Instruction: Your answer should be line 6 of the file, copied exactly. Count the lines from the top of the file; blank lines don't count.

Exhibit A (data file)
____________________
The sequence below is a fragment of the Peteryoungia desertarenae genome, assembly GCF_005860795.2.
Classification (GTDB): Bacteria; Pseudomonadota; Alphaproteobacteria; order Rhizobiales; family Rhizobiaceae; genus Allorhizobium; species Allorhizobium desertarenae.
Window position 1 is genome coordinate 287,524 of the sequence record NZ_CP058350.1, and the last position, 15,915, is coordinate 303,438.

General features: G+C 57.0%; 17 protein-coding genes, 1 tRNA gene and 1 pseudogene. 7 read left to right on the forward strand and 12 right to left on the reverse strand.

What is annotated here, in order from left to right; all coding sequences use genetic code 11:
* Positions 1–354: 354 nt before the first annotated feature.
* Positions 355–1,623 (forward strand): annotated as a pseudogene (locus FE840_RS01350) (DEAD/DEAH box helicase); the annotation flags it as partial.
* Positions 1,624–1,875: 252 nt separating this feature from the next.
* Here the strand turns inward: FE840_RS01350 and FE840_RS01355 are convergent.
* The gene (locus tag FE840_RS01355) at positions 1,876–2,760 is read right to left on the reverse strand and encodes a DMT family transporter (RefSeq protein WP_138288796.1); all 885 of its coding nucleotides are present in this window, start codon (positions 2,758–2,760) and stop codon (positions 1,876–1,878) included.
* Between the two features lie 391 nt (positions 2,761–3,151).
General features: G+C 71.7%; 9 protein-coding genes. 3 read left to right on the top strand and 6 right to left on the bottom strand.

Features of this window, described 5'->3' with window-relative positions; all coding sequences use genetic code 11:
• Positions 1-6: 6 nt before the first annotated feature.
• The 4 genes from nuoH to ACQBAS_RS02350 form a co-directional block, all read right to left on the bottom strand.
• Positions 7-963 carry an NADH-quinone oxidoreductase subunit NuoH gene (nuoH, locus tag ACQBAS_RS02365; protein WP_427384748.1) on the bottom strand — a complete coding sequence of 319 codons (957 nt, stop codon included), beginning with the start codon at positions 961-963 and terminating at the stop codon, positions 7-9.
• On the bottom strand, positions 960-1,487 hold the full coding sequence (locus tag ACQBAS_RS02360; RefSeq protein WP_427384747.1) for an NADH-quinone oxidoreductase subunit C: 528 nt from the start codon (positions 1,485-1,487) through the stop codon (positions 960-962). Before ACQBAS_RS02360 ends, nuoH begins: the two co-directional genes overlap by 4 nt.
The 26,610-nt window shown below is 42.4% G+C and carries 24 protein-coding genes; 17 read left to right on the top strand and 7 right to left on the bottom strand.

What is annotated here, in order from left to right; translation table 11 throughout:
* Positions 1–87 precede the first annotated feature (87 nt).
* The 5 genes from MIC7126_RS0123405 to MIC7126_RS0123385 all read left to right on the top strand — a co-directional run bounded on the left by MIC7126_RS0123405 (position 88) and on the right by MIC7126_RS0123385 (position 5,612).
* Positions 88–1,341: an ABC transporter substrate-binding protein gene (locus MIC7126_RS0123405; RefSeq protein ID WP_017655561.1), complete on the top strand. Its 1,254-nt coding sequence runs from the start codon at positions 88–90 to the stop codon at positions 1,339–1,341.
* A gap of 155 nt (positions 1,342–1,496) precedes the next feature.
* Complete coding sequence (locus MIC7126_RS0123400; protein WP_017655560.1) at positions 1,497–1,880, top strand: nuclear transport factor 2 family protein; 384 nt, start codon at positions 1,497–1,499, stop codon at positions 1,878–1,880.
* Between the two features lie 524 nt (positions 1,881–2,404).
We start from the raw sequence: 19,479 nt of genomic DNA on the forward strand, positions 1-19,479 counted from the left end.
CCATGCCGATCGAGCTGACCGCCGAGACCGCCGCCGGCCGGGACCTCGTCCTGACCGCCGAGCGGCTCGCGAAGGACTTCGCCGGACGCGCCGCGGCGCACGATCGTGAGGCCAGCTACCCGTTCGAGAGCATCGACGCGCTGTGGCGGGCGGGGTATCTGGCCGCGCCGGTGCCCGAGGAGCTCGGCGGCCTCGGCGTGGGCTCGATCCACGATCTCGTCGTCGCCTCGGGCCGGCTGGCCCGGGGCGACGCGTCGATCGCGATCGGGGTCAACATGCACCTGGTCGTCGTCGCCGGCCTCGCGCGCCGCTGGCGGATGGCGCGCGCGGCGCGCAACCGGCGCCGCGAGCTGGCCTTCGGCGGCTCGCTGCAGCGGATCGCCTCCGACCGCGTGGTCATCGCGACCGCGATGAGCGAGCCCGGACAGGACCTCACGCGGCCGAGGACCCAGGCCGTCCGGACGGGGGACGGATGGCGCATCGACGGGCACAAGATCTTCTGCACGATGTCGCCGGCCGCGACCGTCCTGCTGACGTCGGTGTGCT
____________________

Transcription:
* Positions 1–354: 354 nt before the first annotated feature.